Somewhere down the line, however, big chemical corporations entered the game and took over the agricultural world with toxic, synthetic chemicals and GMO seeds.
It all started in 1940, when the growth of synthetic pesticides accelerated with the introduction of dichlorodiphenyltrichloroethane (DDT) and other lab-made substances, such as benzene hexachloride (BHC), aldrin, dieldrin, endrin, chlordane, parathion, and captan. Since these synthetics were effective at killing pests and increasing yield, which made food cheaper, they became highly popular.
Since neither people or policy makers were overly concerned about the potential health risks these chemicals brought, research into synthetic pesticides was minimal until the 1970s and 1980s, when it increased significantly with the introduction of cancer-causing glyphosate.
While the introduction of these synthetic substances heralded the era of a booming chemical-based agricultural industry, organic farming never died out. In fact, modern organic farming as we know it today, and the industrialized, chemical-based agriculture began at the same time.
With the rise of chemicals and pesticides in farming, the pioneers of the early organic movement were searching for new, alternative ways to improve soil condition and reduce crop loss. As reported by Sare, we thank the survival of organic farming in America to J.I Rodale, founder of the Rodale Research Institute and Organic Farming and Gardening magazine. He is often called the father of the modern organic farming movement in the United States.
Around the time the chemical industry started to boom in the 1940s, Rodale began to inform the people about non-chemical farming methods and production methods. The greater part of his ideas and methods, however, were influenced by ideas of Sir Albert Howard, a British scientist who spent years observing traditional farming systems in India.
While Rodale might be called the father of organic farming in the U.S., the real founder and pioneer of the organic movement is Sir Albert Howard. His ideas were based mainly on the link between soil fertility and plant and animal health, or the “Law of Return and Composting.” His agricultural system relies on returning crop residues, green manures, and wastes to the soil. Furthermore, he promoted the idea of using deep-rooted crops to draw nutrients from the ground.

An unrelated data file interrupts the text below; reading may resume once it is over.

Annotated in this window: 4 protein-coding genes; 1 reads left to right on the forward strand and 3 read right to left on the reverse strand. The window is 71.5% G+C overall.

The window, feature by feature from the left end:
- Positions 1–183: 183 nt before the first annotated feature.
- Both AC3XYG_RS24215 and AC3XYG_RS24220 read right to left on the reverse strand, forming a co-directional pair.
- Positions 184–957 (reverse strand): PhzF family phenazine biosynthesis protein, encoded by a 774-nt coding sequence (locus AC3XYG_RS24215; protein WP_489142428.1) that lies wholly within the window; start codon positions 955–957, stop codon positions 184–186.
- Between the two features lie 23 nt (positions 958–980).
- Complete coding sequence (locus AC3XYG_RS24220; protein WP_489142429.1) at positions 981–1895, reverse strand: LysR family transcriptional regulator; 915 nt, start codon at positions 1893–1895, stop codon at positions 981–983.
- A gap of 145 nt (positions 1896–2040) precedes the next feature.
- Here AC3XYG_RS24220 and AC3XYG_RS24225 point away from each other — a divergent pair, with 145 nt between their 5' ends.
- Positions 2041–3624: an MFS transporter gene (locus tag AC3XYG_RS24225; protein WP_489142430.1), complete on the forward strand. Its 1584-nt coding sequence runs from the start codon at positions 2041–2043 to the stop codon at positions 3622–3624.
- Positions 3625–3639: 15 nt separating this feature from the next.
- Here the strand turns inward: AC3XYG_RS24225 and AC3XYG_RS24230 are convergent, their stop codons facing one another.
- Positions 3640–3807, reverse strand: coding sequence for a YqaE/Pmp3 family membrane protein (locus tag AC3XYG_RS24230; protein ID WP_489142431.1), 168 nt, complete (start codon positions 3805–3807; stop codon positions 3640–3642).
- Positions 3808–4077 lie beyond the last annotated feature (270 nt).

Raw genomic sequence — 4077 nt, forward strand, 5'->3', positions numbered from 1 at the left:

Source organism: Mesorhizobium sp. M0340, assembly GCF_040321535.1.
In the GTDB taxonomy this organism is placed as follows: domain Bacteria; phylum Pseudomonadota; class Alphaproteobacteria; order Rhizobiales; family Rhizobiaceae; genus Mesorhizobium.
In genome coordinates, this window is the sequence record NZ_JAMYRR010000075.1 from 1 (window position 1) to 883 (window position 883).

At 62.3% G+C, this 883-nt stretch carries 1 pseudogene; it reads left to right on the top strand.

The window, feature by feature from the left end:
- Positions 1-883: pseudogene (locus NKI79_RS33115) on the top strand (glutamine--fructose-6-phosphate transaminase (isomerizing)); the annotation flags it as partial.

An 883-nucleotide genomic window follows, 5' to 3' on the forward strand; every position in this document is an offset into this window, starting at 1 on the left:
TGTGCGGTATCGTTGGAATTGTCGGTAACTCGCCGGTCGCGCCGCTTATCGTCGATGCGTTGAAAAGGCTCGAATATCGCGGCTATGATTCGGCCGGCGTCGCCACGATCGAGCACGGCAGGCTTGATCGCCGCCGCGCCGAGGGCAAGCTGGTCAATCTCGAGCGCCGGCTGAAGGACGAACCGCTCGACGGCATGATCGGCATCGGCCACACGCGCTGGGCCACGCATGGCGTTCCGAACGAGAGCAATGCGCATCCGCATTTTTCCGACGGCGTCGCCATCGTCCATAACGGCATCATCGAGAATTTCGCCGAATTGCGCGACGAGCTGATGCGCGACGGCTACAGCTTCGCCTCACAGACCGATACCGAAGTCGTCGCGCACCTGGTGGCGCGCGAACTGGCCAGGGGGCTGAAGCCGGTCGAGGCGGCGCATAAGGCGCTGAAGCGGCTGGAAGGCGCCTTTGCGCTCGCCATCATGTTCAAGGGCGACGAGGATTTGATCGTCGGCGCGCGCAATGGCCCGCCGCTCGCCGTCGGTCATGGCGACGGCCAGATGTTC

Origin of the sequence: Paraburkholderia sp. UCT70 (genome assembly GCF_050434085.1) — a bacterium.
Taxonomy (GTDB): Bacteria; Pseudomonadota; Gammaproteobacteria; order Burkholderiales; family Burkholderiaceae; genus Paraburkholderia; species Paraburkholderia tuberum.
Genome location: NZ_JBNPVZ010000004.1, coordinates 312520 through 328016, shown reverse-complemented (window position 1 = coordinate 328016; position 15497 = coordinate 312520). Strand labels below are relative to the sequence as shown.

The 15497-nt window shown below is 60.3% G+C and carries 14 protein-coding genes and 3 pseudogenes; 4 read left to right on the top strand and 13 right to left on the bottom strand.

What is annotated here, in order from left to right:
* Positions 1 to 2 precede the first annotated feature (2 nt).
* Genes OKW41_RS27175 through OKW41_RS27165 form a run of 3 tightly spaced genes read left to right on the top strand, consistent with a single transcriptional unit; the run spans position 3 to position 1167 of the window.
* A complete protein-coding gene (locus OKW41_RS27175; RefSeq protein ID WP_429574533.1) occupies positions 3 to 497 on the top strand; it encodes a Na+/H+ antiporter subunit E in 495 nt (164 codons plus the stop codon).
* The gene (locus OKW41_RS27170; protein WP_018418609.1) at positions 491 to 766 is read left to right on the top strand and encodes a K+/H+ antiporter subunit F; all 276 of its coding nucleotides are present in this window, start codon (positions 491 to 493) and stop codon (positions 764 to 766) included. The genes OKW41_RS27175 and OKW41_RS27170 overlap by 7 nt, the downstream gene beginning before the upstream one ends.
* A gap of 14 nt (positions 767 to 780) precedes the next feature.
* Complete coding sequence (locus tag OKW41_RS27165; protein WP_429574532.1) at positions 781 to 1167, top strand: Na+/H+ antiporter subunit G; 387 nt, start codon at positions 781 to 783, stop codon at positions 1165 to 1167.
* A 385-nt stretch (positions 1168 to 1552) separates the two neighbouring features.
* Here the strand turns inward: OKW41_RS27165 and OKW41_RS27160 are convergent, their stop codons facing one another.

By the 1970s, around the same time glyphosate was introduced to the market, increased environmental awareness and a higher consumer demand fueled the growth of the organic industry. During this period, no standards or regulations existed defining organic agriculture. Each state could impose its own rules and certifying standards. This decentralized approach caused a lot of confusion about what “organic” really meant. (RELATED: Read more glyphosate news at Glyphosate.news.)
To bring consistency to the organic food standards, the Congress passed the Organic Foods Production Act (OFPA) in 1990. The USDA was appointed to develop and write a set of regulations to explain the new law to producers, handlers, and certifiers. Furthermore, a National Organic Standards Board was established to make recommendations regarding the substances that could be used in organic farming. They were also appointed to assist the USDA with writing the new regulations, which were finally written and implemented in fall 2002.
These days the “organic” label still means that the food has been grown following the federal guidelines of the OFPA. While organic farming has had its growing pains, each year more farmers are making the transition to safe, organic foods grown without chemicals.
See OrganicFarming.news for more details.